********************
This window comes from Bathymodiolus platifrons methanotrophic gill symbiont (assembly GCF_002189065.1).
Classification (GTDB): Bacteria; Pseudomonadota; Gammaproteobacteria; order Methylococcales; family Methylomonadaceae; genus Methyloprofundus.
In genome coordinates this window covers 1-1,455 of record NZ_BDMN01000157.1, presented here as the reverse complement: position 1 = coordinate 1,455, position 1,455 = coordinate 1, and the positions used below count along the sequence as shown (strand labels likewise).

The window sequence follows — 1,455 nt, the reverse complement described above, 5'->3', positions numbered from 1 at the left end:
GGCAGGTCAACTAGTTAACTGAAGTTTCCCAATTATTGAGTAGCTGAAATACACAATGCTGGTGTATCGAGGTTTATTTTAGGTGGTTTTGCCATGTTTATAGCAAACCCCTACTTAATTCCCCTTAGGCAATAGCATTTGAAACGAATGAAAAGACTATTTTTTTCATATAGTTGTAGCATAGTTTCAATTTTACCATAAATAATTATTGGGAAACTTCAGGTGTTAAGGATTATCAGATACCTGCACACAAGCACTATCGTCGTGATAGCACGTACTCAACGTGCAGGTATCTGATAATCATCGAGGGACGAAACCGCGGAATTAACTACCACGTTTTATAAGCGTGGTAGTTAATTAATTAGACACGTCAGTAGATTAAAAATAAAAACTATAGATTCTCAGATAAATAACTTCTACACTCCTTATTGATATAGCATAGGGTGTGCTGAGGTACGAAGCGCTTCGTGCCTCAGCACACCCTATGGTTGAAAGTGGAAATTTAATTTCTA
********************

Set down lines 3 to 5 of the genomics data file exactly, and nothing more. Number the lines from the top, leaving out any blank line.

In genome coordinates this window covers 1-1,455 of record NZ_BDMN01000157.1, presented here as the reverse complement: position 1 = coordinate 1,455, position 1,455 = coordinate 1, and the positions used below count along the sequence as shown (strand labels likewise).

The window sequence follows — 1,455 nt, the reverse complement described above, 5'->3', positions numbered from 1 at the left end:
GGCAGGTCAACTAGTTAACTGAAGTTTCCCAATTATTGAGTAGCTGAAATACACAATGCTGGTGTATCGAGGTTTATTTTAGGTGGTTTTGCCATGTTTATAGCAAACCCCTACTTAATTCCCCTTAGGCAATAGCATTTGAAACGAATGAAAAGACTATTTTTTTCATATAGTTGTAGCATAGTTTCAATTTTACCATAAATAATTATTGGGAAACTTCAGGTGTTAAGGATTATCAGATACCTGCACACAAGCACTATCGTCGTGATAGCACGTACTCAACGTGCAGGTATCTGATAATCATCGAGGGACGAAACCGCGGAATTAACTACCACGTTTTATAAGCGTGGTAGTTAATTAATTAGACACGTCAGTAGATTAAAAATAAAAACTATAGATTCTCAGATAAATAACTTCTACACTCCTTATTGATATAGCATAGGGTGTGCTGAGGTACGAAGCGCTTCGTGCCTCAGCACACCCTATGGTTGAAAGTGGAAATTTAATTTCTA